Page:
This is a post by my husband, Aaron. -Anna
I grew up, financially, in what I would consider to be smack dab in the middle of a middle-class family. We weren’t rich, nor we were poor. I sometimes got the things I wanted and other times I didn’t. I’m sure we experienced tough times, but I think my parents did a pretty good job of keeping us blissfully unaware of any financial troubles we might have gone through. Even still, I learned at an early age that money is important and I liked having it. So I always found creative ways to make a buck. Some of these ideas are for younger kids and some are for older ones, but they are all things I did, or heard about doing to make some money when I was a kid/teenager and they still apply today.
When I was young I found that most adults appreciated seeing kids seeking out ways to make money rather than asking for it outright. Making money as a kid teaches them how to start managing it, and how to start learning to spend wisely on a small-scale so when they are older they have some skills in place for adulthood.
24 Money Making Opportunities for Kids…
1. The Allowance
When I was growing up, I was never really given an allowance, but that was mainly because my parents didn’t ask much of me, my brother or sister. I remember, on occasion, they would bribe us with the possibility of an allowance and we’d be more inclined to do some chores around the house only to discover on pay-day that’d we’d only be getting 50 cents, so I wasn’t that motivated by their bribes. Some parents though, they pay BIG, so negotiate your rate and get to work. (Anna said that she had a friend growing up who got $10 a week… now that’s big time.)
2. Lemonade Stand
I remember trying this once. I didn’t grow up in a “neighborhood” so to speak. Our house was (and still is) situated about 100 yards off the road and the houses weren’t close together. We didn’t get much (if any) foot traffic and I wasn’t set up in a convenient spot for people to pull over so it was a complete bust for me sitting in the woods 100 yards off the road… but if you’re a kid living in a nice suburban neighborhood, this could be a great entrepreneurial enterprise on a hot summer day. Think outside the box and offer something other than lemonade to set yourself apart from neighborhood competition. (When Anna was growing up she says that they -her sisters and some neighbor kids- sold their art on the corner.)
3. Christmas and Birthdays
When these days roll around, it’s like winning the lottery when you’re a kid. My christmas list, among other things, usually just included a simple request for money, and as I got older, my grandparents and other extended family members stopped getting creative with gifts and just started to give me cards with “cold hard cash” in it. If a kid play’s their cards right and spends conservatively, they can leap-frog from one holiday to another and not have to find ways to hustle for work.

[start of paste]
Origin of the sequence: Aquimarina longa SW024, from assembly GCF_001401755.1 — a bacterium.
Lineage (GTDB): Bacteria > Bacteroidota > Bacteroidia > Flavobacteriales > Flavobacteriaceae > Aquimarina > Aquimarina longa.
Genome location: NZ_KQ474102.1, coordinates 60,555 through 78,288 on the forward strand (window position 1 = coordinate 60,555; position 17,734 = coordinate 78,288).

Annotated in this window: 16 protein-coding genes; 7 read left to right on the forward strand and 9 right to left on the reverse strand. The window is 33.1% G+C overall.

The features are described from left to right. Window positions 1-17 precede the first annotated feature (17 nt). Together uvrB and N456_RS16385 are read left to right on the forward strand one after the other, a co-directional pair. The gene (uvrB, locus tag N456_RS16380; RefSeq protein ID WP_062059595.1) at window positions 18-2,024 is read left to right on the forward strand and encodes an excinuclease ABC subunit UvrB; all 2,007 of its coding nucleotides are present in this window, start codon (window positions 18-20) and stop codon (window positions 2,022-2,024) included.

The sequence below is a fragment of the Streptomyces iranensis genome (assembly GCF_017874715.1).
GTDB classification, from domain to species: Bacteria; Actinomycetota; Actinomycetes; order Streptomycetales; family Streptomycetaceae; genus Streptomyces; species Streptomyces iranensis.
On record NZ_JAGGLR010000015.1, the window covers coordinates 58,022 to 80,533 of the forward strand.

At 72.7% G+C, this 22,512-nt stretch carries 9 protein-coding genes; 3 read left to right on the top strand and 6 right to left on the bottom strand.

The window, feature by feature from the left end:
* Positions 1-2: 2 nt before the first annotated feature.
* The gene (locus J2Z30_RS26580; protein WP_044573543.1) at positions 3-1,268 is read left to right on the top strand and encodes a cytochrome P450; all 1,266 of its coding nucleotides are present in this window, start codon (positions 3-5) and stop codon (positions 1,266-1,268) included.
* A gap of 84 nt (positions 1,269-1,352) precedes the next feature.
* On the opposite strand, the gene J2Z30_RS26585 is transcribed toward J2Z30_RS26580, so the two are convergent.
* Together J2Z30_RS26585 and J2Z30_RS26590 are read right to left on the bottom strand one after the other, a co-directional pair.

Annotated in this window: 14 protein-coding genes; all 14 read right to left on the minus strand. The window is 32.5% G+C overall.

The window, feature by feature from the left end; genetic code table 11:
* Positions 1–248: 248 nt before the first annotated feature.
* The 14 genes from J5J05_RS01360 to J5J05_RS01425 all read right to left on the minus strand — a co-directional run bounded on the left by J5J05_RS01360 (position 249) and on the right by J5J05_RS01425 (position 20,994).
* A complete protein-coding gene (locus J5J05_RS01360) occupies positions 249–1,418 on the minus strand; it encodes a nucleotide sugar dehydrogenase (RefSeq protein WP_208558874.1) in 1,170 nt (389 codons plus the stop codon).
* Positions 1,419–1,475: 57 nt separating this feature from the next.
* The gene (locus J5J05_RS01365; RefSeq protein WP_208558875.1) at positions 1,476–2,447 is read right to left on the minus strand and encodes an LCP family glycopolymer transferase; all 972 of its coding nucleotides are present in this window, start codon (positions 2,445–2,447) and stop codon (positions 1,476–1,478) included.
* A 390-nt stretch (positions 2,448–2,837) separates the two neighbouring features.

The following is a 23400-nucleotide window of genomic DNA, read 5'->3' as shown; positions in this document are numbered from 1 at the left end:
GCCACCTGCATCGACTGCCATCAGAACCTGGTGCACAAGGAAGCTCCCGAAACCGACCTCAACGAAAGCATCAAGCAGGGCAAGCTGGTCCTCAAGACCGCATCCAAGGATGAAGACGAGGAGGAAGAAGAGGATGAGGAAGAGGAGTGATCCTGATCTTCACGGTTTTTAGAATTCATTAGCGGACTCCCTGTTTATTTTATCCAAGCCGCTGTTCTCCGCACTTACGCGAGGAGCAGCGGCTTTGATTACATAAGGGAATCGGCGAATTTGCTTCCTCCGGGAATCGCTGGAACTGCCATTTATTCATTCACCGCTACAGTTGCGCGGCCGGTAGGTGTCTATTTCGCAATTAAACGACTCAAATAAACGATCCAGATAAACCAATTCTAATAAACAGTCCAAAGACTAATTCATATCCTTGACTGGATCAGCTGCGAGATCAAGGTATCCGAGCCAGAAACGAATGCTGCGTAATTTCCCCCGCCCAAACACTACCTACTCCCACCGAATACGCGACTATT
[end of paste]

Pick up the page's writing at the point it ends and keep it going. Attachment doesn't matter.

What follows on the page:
4. Report cards
I never got paid for my grades (it was more that I just didn’t get grounded if I did good). But academic excellence is a thriving business if your parents motivate with money. I remember some kids scoring big when they brought their report cards home getting upwards of $5 an A. Depending on how many subjects you have and your grades, report cards can equal a very lucrative pay check.
5. Be Cute
This only works for the extremely young and extremely cute. My little niece just runs up to me with her hand out, thumb in her mouth and bats her eyes. I can’t get the money out my pocket fast enough. I’m not the only softie this works on… Anna’s nephew started calling her “Mommy Anna” and she was ready to buy him a pony. The “Be Cute” technique is only going to work for so long, so exploit all those that you can, now.
6. Bake Sale
We’ve all had to sell something at some point in our lives. I remember peddling around boxes of Reese’s Peanut Butter Cups to raise money for my baseball team. We were required to sell a certain amount and I have no idea where the profits went. We always seemed to have the same crappy equipment and smelly uniform so rather than sell things to raise money for other people, whip up a batch of cookies or brownies and sell those goodies to the same people and keep the money for yourself.
7. Sell Your Toys